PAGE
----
I just finished “Tuesdays with Morrie” by Mitch Alboom. The book is all about conversations between a student and a Coach, who is about to succumb to ALS disease. You can find instant similarity with the student, Mitch, if you are questioning the meaning of life. They talk about death, money, love, marriage, aging, emotions, family and friends, forgiveness and their essence in our lives. The Coach, Morrie Shwartz, is a teacher in sociology, and his interpretations of human relations and needs is very much true. It also talks abstractly about souls and life after death, and speaks along the borders of life and death.
Every human being is in search of love, and craves for attention. People are different, and hence all need not accept it publicly, the universal truth. We keep expecting more, and end up immersed in material needs like money, things, places, houses, cars, etc. As Morrie says, there is a clear line of distinction in what we need and what we want. But only when we realize that its our last day, we get to the essentials. Relationships and love only survive till our end. His famous aphorism was “Love each other or perish“. True indeed, thats the only one which can give you internal satisfaction, rather than the immaterial ones, which have an expiry date. “Death kills life, not the relationships“.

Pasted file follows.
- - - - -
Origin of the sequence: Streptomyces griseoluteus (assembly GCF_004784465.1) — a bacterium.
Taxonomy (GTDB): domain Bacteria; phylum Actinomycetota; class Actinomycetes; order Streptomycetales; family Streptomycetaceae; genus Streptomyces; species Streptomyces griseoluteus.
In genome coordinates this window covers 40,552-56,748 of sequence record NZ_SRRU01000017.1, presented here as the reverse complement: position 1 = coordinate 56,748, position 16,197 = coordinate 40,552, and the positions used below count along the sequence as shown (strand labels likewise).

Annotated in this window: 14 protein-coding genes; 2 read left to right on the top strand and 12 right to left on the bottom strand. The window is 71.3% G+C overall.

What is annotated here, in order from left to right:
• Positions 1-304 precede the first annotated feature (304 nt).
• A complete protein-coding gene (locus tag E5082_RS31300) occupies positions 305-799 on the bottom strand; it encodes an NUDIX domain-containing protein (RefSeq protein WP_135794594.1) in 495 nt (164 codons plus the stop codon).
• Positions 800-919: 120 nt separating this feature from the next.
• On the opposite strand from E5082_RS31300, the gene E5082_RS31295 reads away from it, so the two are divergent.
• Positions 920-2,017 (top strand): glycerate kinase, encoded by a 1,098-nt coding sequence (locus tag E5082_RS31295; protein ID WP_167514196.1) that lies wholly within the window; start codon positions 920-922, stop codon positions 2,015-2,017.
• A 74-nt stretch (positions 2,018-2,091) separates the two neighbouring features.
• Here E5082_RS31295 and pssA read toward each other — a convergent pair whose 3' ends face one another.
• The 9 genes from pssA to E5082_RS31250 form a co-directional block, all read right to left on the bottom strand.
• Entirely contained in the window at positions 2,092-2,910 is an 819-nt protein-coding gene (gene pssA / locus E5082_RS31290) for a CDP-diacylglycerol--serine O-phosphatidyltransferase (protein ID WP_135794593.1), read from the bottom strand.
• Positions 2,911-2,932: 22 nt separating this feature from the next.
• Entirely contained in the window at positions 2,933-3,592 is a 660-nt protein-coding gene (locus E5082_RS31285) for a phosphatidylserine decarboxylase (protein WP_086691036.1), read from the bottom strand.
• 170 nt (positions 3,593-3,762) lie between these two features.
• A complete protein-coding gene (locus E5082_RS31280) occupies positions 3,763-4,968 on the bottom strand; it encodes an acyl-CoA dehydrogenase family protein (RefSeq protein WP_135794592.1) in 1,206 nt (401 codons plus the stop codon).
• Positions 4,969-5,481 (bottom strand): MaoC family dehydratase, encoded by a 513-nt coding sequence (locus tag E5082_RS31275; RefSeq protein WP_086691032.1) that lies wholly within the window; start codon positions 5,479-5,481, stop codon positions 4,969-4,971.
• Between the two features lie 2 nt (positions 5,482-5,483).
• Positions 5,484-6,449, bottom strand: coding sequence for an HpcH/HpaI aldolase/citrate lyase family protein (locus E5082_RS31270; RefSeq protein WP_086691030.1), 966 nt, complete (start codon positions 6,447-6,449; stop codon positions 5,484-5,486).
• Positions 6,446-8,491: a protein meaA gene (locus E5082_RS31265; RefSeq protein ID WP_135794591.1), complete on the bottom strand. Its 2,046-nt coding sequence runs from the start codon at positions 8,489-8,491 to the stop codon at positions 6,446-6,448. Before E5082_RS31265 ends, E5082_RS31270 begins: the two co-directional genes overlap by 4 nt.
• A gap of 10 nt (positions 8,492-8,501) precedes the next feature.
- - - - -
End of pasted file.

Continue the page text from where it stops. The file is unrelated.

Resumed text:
This book has similarities in ideas referenced by other books like “The Present” or the “LOA”(law of attraction). There are good days and bad days, and there would be times, when we cannot live our life fully as we expected. But we just need to live through the emotion, to experience it fully, and then move on to experience other emotions of life. Its easy to move on, once you grasped the idea of forgiveness. But how many of us do that in our day-to-day life? Maybe thats where people become unique. Every one has their own way of living life and thinking ways.
I would rate the book an 8.5/10 for its excellent message and impact on me. The marks lost in the descriptions of ALS disease, which lefts the strong realization of life in us, that everything is impermanent. But nevertheless, this book has brightened my mood, and I am sure, it can affect you too.